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Hello forum. Well, I'm in some kind of situation here. See, I've got a small network at home, just two computers - my brother's XP box and my Linux box ...
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  1. #1
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    Arrow Remotely managing Windows box from Linux


    Hello forum. Well, I'm in some kind of situation here. See, I've got a small network at home, just two computers - my brother's XP box and my Linux box hooked together with a 2Wire 2700HG HomePortal ADSL Modem/Router, easy setup, only there's no way to limit incoming/outgoing traffic from it. And since my brother hogs the whole bandwidth either watching videos or doing some other completely stupid stuff, I just got tired of paying the whole bill for *HIS* internet (ab)use and me getting low xfer rates since my job requires a full internet connection - web developer.

    While redirecting, say, youtube.com in his hosts file to the loopback will work, I know he opens programs that hog a ton of bandwidth (ahem, P2P) even if he's firewalled, so I thought about cmdline tools to monitor his processes and terminate them the moment they start running since I've got my own admin account on his box. I know PStools (win) does this from another windows box, but I am resilient to install it on mine because, well... it's windows after all. So basically what I'm looking for here are a set of command line tools that will let me manage processes on his box much like the "r" tools in Linux (rsh, rlogin, etc). Like I could go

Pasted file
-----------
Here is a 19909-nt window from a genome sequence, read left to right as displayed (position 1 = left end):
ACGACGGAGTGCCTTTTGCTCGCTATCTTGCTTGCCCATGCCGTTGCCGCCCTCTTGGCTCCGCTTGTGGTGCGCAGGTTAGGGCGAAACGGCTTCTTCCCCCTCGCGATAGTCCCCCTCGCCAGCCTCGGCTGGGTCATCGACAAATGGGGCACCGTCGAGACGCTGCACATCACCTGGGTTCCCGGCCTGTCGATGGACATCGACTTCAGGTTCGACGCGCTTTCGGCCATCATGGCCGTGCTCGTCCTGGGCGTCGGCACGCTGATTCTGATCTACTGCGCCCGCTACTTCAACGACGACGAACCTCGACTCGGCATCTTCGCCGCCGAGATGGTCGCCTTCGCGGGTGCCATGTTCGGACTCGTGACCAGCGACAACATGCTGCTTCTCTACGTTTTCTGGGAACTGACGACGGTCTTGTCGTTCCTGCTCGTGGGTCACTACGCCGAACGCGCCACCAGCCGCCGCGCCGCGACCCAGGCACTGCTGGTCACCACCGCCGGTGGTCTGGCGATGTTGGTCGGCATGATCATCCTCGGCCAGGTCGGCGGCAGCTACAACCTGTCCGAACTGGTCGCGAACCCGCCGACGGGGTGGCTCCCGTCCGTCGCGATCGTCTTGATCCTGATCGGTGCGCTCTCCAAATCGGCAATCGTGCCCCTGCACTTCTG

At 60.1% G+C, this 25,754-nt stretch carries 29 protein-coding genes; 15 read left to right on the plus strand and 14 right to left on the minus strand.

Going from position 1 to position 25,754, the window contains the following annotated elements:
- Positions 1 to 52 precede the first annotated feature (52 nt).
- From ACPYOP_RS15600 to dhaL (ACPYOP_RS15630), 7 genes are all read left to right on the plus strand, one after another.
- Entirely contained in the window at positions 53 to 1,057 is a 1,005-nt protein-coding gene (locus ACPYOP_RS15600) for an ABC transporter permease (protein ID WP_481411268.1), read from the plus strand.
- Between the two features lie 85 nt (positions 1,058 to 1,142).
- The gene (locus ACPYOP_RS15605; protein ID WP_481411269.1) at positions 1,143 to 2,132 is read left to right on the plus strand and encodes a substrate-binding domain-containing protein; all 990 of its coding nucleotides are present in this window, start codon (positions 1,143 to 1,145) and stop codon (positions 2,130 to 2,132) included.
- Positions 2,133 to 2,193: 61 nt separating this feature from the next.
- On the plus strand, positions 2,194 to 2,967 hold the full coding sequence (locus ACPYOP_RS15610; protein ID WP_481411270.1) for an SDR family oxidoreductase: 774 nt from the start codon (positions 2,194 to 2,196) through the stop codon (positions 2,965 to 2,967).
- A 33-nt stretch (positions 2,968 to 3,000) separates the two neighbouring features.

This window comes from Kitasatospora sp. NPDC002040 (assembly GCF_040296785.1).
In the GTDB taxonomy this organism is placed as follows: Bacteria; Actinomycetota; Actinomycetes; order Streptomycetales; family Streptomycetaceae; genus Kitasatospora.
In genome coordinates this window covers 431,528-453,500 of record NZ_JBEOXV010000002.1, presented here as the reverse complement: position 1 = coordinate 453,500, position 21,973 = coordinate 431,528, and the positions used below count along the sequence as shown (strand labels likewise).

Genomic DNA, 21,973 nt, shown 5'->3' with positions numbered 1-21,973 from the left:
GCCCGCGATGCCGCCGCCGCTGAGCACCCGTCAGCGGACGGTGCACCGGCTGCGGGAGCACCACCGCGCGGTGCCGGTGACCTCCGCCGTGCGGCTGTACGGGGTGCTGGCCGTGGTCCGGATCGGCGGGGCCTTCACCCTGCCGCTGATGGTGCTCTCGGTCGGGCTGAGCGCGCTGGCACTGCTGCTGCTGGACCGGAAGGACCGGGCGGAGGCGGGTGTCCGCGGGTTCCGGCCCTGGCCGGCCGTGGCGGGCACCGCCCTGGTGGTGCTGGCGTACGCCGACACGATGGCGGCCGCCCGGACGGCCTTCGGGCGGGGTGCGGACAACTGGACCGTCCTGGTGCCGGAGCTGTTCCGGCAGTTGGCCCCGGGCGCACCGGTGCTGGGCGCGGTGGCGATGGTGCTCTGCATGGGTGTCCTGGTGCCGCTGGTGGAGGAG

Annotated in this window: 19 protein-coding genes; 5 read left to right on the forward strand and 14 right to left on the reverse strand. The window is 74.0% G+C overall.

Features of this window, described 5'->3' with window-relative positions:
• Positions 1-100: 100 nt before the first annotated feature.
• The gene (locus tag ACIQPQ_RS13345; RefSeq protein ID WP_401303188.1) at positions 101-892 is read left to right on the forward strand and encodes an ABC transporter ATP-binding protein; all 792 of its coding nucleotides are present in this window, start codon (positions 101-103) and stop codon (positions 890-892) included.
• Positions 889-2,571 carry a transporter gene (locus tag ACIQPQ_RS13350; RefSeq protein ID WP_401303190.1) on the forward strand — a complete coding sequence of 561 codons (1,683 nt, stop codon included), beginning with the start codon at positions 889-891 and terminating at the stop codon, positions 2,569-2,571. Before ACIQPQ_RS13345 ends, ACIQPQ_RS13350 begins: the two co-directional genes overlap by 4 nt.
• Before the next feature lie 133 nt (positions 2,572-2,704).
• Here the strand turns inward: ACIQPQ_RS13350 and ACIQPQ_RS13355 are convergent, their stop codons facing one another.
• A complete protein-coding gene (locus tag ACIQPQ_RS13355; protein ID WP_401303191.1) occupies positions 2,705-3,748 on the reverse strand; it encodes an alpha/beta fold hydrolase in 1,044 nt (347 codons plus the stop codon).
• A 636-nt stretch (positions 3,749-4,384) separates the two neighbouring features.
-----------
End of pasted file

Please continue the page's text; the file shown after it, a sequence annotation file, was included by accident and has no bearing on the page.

Code:
    rsh -l me hisxpbox kill bandwidthhogprocess
    Yeah, I could use the RDC client in Linux, but I want this to be more silent, stop him on his tracks while he ends up wondering what's wrong (he's not a tech person too), while eventually, denying local execution of the offending processes via my admin account.

    I could get a nicer router too, but I'd like to pass on spending on more hardware, and since we're only two on the network, I simply see no point in the acquisition of new hardware.

    Care to give it a try?

    Thanks a lot!

  2. #2
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    Jan 2007
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    Implement a proxy on your linux box (squid), configure port forwading of port 80 on router to your squid port(3128,8080). Rein in the bandwidth using delay pools.

  3. #3
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    Jan 2007
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    Thumbs up Yesss!

    Works like a CHARM! Thanks a zillion man, I deeply appreciate it. Not only his bandwidth consumption dropped dramatically, but I get to tinker his settings to even allow/disallow stuff. Thanks again!

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